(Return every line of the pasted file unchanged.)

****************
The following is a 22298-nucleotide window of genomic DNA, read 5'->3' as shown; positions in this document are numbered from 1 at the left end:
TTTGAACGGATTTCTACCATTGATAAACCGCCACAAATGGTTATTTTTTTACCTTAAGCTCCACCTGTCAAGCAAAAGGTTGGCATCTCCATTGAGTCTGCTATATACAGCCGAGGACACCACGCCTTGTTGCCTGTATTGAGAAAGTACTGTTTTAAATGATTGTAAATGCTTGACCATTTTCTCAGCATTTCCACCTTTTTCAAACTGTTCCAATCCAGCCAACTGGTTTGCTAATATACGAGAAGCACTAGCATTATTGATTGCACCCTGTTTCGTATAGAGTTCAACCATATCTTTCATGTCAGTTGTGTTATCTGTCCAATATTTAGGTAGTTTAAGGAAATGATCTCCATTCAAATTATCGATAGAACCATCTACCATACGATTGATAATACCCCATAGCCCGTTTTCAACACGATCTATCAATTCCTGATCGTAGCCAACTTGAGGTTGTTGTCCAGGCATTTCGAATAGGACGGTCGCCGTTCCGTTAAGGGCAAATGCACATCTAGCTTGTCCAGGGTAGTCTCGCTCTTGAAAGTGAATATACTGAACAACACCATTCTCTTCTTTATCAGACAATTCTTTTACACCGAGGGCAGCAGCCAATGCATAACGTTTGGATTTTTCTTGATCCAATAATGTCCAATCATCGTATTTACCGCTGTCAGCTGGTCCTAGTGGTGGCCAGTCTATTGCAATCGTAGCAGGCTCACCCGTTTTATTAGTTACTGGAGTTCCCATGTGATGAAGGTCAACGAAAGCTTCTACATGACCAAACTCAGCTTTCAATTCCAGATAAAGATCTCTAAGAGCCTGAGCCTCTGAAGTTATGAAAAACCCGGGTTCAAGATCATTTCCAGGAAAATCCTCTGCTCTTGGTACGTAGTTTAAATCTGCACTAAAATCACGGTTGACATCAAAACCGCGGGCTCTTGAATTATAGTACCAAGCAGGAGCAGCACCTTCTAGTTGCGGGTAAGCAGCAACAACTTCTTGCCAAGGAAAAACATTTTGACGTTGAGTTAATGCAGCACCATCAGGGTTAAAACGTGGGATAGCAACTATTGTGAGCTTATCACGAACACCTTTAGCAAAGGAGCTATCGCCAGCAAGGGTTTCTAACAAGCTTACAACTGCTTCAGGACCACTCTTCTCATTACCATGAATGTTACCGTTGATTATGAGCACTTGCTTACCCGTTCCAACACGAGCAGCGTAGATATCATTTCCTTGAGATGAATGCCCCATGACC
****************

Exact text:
The following is a 22298-nucleotide window of genomic DNA, read 5'->3' as shown; positions in this document are numbered from 1 at the left end:
TTTGAACGGATTTCTACCATTGATAAACCGCCACAAATGGTTATTTTTTTACCTTAAGCTCCACCTGTCAAGCAAAAGGTTGGCATCTCCATTGAGTCTGCTATATACAGCCGAGGACACCACGCCTTGTTGCCTGTATTGAGAAAGTACTGTTTTAAATGATTGTAAATGCTTGACCATTTTCTCAGCATTTCCACCTTTTTCAAACTGTTCCAATCCAGCCAACTGGTTTGCTAATATACGAGAAGCACTAGCATTATTGATTGCACCCTGTTTCGTATAGAGTTCAACCATATCTTTCATGTCAGTTGTGTTATCTGTCCAATATTTAGGTAGTTTAAGGAAATGATCTCCATTCAAATTATCGATAGAACCATCTACCATACGATTGATAATACCCCATAGCCCGTTTTCAACACGATCTATCAATTCCTGATCGTAGCCAACTTGAGGTTGTTGTCCAGGCATTTCGAATAGGACGGTCGCCGTTCCGTTAAGGGCAAATGCACATCTAGCTTGTCCAGGGTAGTCTCGCTCTTGAAAGTGAATATACTGAACAACACCATTCTCTTCTTTATCAGACAATTCTTTTACACCGAGGGCAGCAGCCAATGCATAACGTTTGGATTTTTCTTGATCCAATAATGTCCAATCATCGTATTTACCGCTGTCAGCTGGTCCTAGTGGTGGCCAGTCTATTGCAATCGTAGCAGGCTCACCCGTTTTATTAGTTACTGGAGTTCCCATGTGATGAAGGTCAACGAAAGCTTCTACATGACCAAACTCAGCTTTCAATTCCAGATAAAGATCTCTAAGAGCCTGAGCCTCTGAAGTTATGAAAAACCCGGGTTCAAGATCATTTCCAGGAAAATCCTCTGCTCTTGGTACGTAGTTTAAATCTGCACTAAAATCACGGTTGACATCAAAACCGCGGGCTCTTGAATTATAGTACCAAGCAGGAGCAGCACCTTCTAGTTGCGGGTAAGCAGCAACAACTTCTTGCCAAGGAAAAACATTTTGACGTTGAGTTAATGCAGCACCATCAGGGTTAAAACGTGGGATAGCAACTATTGTGAGCTTATCACGAACACCTTTAGCAAAGGAGCTATCGCCAGCAAGGGTTTCTAACAAGCTTACAACTGCTTCAGGACCACTCTTCTCATTACCATGAATGTTACCGTTGATTATGAGCACTTGCTTACCCGTTCCAACACGAGCAGCGTAGATATCATTTCCTTGAGATGAATGCCCCATGACC